It’s Valentine’s Day, and the thoughts of a young farmer, shipbuilder, rural airport operator, or coal miner may turn, not to thoughts of love, but of their Congressionally-mandated sweetheart deals. Here is just a short list of examples:
Sweets for My Sweet — Congress loves showering farmers with subsidies whether they want them or not. For the past several years, farmers agreed they could live without direct payments since they are paid regardless of crop prices, income levels, or whether or not a crop is even grown. But instead of granting their wishes, Agriculture Committee leaders jammed a trillion dollar farm bill through Congress last week that will increase taxpayer subsidies for agribusinesses coming off several years of record profits. In the place of direct payments there are not only “transition payments” for cotton, but also new shallow loss entitlements covering “shallow” dips in income, government-set price supports, subsidized crop insurance available to no other industry, and special pet projects for lawmakers’ special someones. A handful of the sweet deals include maple syrup grants and insurance subsidies for sugarcane and even “sweet” sorghum. We can only hope that in the next farm bill, Congress will finally break up with the farm lobby and end decades of ineffective and inefficient farm subsidies.
Won’t You Let Me Take You on a Sea Cruise? — Shipbuilders are still feeling the love of their Congressional representatives. The Navy planned to retire seven cruisers and two amphibious ships this year. Retirement, rather than modernizing them, would save the Navy money. But shipbuilders want to build more ships or, at the very least, they want to modernize the current ships. Congress directed the Secretary of the Navy to upgrade one of the cruisers starting immediately. The Secretary is also required to give Congress his plan for modernizing the rest between now and 2021. In fact just the rumor of the “premature retirement of capable Arleigh Burke class guided missile destroyers…” led the Congress to direct the Secretary of the Navy “to prioritize” their modernization. Finally, Congress added $950 million – bringing the total to $3.88 billion – for the Virginia class of submarines. So, even in these days of tightening belts Congress still insists on showing its particular love for shipbuilders.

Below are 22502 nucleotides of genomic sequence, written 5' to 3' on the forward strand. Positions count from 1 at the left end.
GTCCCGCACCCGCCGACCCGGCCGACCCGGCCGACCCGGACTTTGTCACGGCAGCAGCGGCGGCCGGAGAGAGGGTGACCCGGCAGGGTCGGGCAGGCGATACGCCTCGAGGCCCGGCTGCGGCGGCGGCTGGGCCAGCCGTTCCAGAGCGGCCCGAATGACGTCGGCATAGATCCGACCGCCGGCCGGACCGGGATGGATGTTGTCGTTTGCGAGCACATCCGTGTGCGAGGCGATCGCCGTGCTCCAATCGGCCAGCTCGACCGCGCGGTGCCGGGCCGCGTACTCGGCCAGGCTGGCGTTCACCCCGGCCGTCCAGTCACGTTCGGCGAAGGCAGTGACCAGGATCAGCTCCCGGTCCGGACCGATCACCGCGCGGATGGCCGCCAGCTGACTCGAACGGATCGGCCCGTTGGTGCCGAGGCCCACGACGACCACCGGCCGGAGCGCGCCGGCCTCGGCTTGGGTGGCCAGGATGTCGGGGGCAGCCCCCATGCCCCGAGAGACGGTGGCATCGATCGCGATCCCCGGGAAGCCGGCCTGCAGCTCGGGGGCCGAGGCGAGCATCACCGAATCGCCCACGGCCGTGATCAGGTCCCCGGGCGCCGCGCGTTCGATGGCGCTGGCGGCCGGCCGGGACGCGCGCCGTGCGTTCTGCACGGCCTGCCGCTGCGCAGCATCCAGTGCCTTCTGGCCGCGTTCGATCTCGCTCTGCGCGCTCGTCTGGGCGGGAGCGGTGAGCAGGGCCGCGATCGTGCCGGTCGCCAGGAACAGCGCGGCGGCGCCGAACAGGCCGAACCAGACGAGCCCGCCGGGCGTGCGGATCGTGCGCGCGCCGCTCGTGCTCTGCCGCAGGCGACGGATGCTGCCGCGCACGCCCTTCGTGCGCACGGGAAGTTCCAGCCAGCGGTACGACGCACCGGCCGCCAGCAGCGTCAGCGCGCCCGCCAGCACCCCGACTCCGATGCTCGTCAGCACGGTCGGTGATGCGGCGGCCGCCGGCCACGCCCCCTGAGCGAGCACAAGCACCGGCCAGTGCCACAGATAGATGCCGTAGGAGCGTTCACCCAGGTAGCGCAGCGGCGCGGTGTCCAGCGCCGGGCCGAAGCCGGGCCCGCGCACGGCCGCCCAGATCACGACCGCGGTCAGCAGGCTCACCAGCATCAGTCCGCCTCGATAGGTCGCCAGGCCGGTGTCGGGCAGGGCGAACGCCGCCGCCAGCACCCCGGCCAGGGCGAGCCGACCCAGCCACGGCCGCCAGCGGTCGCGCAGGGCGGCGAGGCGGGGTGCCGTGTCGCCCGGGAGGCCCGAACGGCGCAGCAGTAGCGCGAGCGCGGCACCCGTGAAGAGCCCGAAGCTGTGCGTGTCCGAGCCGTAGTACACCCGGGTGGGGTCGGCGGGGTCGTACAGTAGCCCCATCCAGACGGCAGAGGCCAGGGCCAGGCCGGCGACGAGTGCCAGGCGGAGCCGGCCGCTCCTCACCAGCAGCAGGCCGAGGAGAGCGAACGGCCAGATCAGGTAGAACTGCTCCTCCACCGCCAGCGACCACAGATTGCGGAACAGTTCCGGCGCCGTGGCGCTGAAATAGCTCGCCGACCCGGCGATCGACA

Fly Me to the Moon – We shouldn’t give them any ideas since, so far, “Essential Air Service” (EAS) hasn’t quite reached into outer space. The EAS is a “temporary” federal subsidy program created in the 1970s as part of airline deregulation. Taxpayers across the nation now spend more than $200 million each year so that a privileged few in just 117 communities can be guaranteed convenient air service. For instance, taxpayers spend $3.9 million annually to subsidize air service from Presque Isle, Maine to Boston. That’s the highest subsidy on an annualized basis. And the highest subsidy on a per passenger basis is Lewistown, Montana for service to Billings, Montana, which costs taxpayers $1,905 every time somebody flies that route. Uncle Sam should just stuff the passenger in a taxi for the two hour drive – at New York City taxi cab rates, the bill would be less than $350.
So Happy Together – A recent series of reports on the federal coal mining program administered by the Bureau of Land Management (BLM) reads like a love story between the BLM state offices and the coal companies mining on federal land. Turns out BLM is giving coal companies some pretty sweet deals for publicly owned coal. BLM offices rely on company information about the actual amount of coal that exists in certain areas to determine the value of the land. If companies submit bids for tracts of land below what BLM considers it to be worth, some offices let the companies explain their low bids, and then accept them. Once the coal companies have rights to mine the land, the BLM is collecting lower royalty payments for the coal because it doesn’t bother to consider foreign markets, where coal is more expensive. Those coal miners must have some dreamy eyes, because when the feds look into them they can’t seem to say “no.”
Hasn’t anyone told lawmakers that money can’t buy you love? And it’s certainly not the way into any taxpayer’s heart.